Harvard Square Centre was built in 1925 and was located at 1344 Broadway Street between East Grand River Avenue and Gratiot Avenue, in downtown Detroit’s Harmonie Park. The original name of Harvard Square Centre was the Broadway Exchange Building. Harvard Square Centre was a twelve-story structure that was designed in Neo Classicism architectural style by noted-architect George Mason.
The façade detail of Harvard Square Centre was made of terra cotta and applied masonry. The façade of Harvard Square Centre featured off-white, terra cotta columns that separated each set of windows and ran vertically down the entire length of the building’s exterior. Between the second and third floor there was an intricate, stone-frieze that featured curlicues and garlands. Above the stone-frieze, there was a twisting, brass, balcony railing that extended the width of the building. Just below the stone-frieze and on each side of the second floor windows, there were small, stone, circular designs that featured sculptures of maidens inside the center of each design. One of the most prominent features of the Harvard Square Centre was the exterior border of the mezzanine level. The mezzanine border was made of bronze outlines that featured beautiful, crown details. The other prominent feature of Harvard Square Centre was the terra cotta pediment, peaked-rooftop cornice with an intricate, circular design serving as the centerpiece to the entire building’s exterior. The façade of Harvard Square Centre also featured dozes of other intricate, terra cotta, circular sculpture-designs that lined the front exterior of the building under each set of windows. The façade of Harvard Square Centre also featured stone gargoyles, lions, and eagles that overlooked the building.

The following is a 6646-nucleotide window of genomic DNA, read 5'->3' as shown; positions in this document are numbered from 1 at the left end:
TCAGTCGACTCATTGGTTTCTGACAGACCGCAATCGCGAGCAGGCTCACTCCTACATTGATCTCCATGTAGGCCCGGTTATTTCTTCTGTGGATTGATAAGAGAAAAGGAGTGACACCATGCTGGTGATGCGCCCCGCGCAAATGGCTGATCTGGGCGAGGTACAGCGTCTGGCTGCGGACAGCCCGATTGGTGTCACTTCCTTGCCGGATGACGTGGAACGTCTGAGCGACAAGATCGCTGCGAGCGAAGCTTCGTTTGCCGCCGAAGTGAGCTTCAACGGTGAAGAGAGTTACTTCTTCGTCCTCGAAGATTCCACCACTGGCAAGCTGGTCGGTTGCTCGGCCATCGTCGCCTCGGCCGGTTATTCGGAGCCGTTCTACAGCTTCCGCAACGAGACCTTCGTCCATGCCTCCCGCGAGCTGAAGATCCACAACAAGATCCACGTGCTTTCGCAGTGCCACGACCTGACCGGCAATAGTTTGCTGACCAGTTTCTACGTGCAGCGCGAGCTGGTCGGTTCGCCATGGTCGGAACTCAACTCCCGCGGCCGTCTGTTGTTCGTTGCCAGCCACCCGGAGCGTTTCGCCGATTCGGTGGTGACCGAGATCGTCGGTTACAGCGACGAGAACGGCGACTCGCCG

Harvard Square Centre was originally built in 1925 as the Broadway Exchange Building. The Broadway Exchange Building was an office building that consisted of office space and retail space. Tenants of the Broadway Exchange Building included a number of different businesses, such as a clothing and tailoring company, a motion picture studio, an architectural firm, real estate agents, a glass company, the board of education, and even doctors offices.
By 1950, the Broadway Exchange Building changed ownership and became the Phillips Building. The building stayed as the Phillips Building until 1980.
In 1980, the building became the Harvard Square Centre. The Harvard Square Centre stayed afloat for many years before finally going abandoned in 1998 (except for the first floor retail space).
As of 2015, the Harvard Square Centre is still abandoned, except for the first floor bar/restaurant. There are currently no plans in place for the vacant building.